— BadTux the Military Penguin

  41. 41

    The reason why that poor soul kept on denying that his conspiracy theory was a conspiracy theory was that there has been a war waged in our society to deny that powerful people work secretly and in concert to do illegal things. Sometimes these things come to light, like parts of Iran-contra (while other parts remain submerged from the mainstream). There are a lot of people who think that Bush et al were behind 9/11. There is certainly plenty on record that doesn’t jibe with official accounts of the hijackers’ whereabouts and connections. But I haven’t seen any proof that Bush was anything more than incompetent in the days before 9/11.

    Back in Nazi Germany they were called alarmists. You know, if they’re building camps and they’re spying on us, something bad may happen. Those were the alarmists. Maybe nothing bad happened to them.

  42. 42

    See, this is why Glenn Reynolds doesn’t have comments on his site. Because he’s afraid someone will post something nutty(not at all surprising on a rightwing blog), and then it will get linked everywhere as an example of why people love Glenn Reynolds.

  43. 43
    carpeicthus says:

    By that logic, Glenn shouldn’t have posts on his site, either. It’s a virtual certainty they’ll be nutty.

  44. 44
    carpeicthus says:

    Wow, DougJ, I checked out your Freeper posts. You need some new hobbies, man. ;-)

    I used to check out those psychopaths all the time in the 90’s. It was so much more fun when they were always pissed off.

  45. 45
    Richard Bottoms says:

    The reason this is funny is because any way you slice it, it is a conspiracy theory, yet he keeps claiming it isn’t. It may be a very plausible conspiracy theory, but it is still a conspiracy theory.

    True. :-)

  46. 46
    Richard Bottoms says:

    Why on earth would the insurgents target a journalist?

    You mean like this one?

    (CNN) — A day after a video of a U.S. journalist held hostage in Iraq aired on Al-Jazeera, a journalists’ organization said it plans to work with the Arabic-language media to help gain Jill Carroll’s release.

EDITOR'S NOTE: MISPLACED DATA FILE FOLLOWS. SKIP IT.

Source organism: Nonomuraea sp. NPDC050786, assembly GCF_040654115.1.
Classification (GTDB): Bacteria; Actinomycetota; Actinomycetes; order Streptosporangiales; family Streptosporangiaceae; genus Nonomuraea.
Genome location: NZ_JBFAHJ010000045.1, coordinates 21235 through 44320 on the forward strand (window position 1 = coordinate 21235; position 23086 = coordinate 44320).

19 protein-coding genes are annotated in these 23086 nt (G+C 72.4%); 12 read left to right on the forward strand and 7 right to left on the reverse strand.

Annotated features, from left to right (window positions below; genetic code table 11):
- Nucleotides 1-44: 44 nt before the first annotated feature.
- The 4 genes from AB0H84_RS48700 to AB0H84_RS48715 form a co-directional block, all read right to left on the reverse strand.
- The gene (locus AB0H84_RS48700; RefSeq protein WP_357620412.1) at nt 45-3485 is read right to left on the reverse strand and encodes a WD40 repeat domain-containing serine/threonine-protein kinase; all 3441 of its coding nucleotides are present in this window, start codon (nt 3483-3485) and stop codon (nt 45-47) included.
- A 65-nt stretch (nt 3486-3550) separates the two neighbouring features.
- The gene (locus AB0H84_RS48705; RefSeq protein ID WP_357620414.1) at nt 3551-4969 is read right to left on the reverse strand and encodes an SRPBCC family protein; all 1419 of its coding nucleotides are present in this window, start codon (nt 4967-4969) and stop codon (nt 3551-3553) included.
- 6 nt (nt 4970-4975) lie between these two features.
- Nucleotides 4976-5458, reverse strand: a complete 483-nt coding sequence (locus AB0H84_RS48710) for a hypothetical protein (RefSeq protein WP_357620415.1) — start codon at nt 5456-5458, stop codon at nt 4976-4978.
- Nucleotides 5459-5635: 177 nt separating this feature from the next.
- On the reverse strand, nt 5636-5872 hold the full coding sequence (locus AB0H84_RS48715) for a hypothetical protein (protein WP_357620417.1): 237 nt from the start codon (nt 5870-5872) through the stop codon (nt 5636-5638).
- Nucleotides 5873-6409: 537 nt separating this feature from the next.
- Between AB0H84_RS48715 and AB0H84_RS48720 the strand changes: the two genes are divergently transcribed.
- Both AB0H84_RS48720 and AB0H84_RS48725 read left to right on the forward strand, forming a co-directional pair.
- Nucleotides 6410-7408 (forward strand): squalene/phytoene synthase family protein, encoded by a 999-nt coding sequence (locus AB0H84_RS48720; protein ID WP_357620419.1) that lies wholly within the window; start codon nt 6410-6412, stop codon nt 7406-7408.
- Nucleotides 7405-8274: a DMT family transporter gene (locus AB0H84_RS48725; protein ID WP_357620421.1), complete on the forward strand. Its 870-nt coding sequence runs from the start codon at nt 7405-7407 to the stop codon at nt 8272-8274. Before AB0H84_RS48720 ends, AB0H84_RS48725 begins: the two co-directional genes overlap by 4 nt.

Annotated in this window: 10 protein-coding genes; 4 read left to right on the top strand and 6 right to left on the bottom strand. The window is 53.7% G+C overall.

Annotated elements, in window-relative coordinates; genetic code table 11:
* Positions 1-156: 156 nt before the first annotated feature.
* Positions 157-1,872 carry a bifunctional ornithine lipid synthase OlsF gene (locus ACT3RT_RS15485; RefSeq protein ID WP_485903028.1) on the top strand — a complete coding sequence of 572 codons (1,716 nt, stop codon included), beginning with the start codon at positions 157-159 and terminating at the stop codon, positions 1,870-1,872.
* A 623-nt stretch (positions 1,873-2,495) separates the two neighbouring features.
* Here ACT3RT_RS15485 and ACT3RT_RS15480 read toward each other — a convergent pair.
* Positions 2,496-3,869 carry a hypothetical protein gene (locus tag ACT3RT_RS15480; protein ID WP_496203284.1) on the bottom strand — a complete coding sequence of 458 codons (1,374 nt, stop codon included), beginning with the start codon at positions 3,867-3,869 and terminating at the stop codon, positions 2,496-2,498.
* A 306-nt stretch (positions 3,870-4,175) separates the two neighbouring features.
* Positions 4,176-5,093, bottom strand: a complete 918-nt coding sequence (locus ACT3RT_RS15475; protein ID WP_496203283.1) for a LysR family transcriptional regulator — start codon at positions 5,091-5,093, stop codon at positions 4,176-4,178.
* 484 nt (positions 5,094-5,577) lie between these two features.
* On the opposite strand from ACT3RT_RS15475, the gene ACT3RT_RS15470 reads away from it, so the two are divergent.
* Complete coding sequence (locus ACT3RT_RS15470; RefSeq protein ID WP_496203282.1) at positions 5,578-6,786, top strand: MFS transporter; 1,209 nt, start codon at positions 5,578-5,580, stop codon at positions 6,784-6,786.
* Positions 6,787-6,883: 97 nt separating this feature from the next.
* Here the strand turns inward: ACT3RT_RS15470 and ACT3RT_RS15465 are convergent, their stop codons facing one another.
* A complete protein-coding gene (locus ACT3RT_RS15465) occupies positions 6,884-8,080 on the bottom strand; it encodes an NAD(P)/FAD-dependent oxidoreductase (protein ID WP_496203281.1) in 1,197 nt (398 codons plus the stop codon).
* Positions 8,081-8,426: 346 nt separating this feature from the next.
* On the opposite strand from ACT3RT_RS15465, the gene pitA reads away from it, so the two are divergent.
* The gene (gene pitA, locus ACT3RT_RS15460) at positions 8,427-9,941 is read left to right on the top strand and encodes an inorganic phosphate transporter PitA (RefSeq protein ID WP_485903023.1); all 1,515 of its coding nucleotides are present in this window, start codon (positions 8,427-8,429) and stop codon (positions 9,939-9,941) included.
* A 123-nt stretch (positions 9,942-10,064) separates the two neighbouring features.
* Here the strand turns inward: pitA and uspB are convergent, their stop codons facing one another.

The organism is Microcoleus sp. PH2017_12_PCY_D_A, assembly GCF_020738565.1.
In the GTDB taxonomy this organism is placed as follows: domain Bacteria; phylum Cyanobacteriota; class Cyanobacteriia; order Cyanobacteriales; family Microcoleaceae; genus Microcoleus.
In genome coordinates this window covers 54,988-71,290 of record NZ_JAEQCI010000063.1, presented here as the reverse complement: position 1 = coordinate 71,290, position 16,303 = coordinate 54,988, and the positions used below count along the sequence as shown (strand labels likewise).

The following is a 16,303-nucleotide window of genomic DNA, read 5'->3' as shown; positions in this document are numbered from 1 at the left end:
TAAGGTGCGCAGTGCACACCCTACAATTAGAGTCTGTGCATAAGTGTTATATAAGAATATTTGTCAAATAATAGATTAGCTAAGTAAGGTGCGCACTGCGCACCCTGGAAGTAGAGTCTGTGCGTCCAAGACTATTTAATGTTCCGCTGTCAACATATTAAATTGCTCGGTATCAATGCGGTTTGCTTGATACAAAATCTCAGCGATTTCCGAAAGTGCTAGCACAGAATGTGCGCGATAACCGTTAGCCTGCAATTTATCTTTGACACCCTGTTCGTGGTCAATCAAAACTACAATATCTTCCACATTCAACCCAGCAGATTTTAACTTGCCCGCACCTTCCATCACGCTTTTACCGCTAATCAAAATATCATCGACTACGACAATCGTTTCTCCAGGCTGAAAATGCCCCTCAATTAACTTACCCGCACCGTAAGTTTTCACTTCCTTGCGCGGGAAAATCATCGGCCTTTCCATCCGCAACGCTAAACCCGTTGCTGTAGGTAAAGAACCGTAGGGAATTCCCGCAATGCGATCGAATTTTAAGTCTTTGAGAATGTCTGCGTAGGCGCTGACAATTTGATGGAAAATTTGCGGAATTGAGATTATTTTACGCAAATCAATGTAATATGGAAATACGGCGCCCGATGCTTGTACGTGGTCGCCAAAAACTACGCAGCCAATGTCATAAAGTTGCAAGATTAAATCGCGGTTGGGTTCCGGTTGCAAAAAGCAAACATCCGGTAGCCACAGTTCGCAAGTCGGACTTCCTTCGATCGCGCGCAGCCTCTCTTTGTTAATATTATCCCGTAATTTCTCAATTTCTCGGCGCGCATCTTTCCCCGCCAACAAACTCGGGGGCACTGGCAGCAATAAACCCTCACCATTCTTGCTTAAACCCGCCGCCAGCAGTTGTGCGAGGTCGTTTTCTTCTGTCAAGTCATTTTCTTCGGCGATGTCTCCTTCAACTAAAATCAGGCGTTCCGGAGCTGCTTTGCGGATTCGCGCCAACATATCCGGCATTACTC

Reporters Without Borders called the videotape of the sobbing journalist “extremely disturbing to watch” but said Tuesday that it was “an encouraging sign, because it proves that Carroll is still alive.”

    http://edition.cnn.com/2006/WO.....iraq.main/

    Ohhh wait a minute. You’re not one of those people who think telling the truth about how this war has been botched means the reporters doing it are rooting for the insurgents to win are you?

  47. 47
    Pelikan says:

    Oh Doug, why did you have to go and talk about that thread? I followed that link and now I have to sit here, weeping for humanity. John Cole, if you are reading, I sat down with one of my employees today. He was a goddamn earth-first fool, an actual sophmore in college. We talked about reality, gradual social gains, Martin Luther King’s approach, reality, the fact that not everybody likes being lectured to and reality.
    I did my part, I hope you realize that you, and every other republican voter, are responsible for those backbirths on that thread, because they seem far, FAR stupider than my poor employee, and it took a lot of beating him about he head and shoulders before he caved in and promised to be civil.
    Cordially yours,

    The Pelikan

  48. 48
    Jack Burton says:

    Telling the truth?

    I love it when people use that phrase. It typically comes from people who have never been in Iraq. You see you have two totally opposing voices over there, the troops who say it’s getting better and the journalists who say it’s a disaster. Many journalists who apparently refuse to leave protected areas. Tells a lot about who you are that you automatically subscribe to the thought that the journalists are automatically telling the “truth”.

  49. 49

    I love it when people use that phrase. It typically comes from people who have never been in Iraq. You see you have two totally opposing voices over there, the troops who say it’s getting better and the journalists who say it’s a disaster. Many journalists who apparently refuse to leave protected areas. Tells a lot about who you are that you automatically subscribe to the thought that the journalists are automatically telling the “truth”.

    We will let Jill Carroll know about this when she get’s back from her execution. And that Woodruff guy when he gets out of the hospital.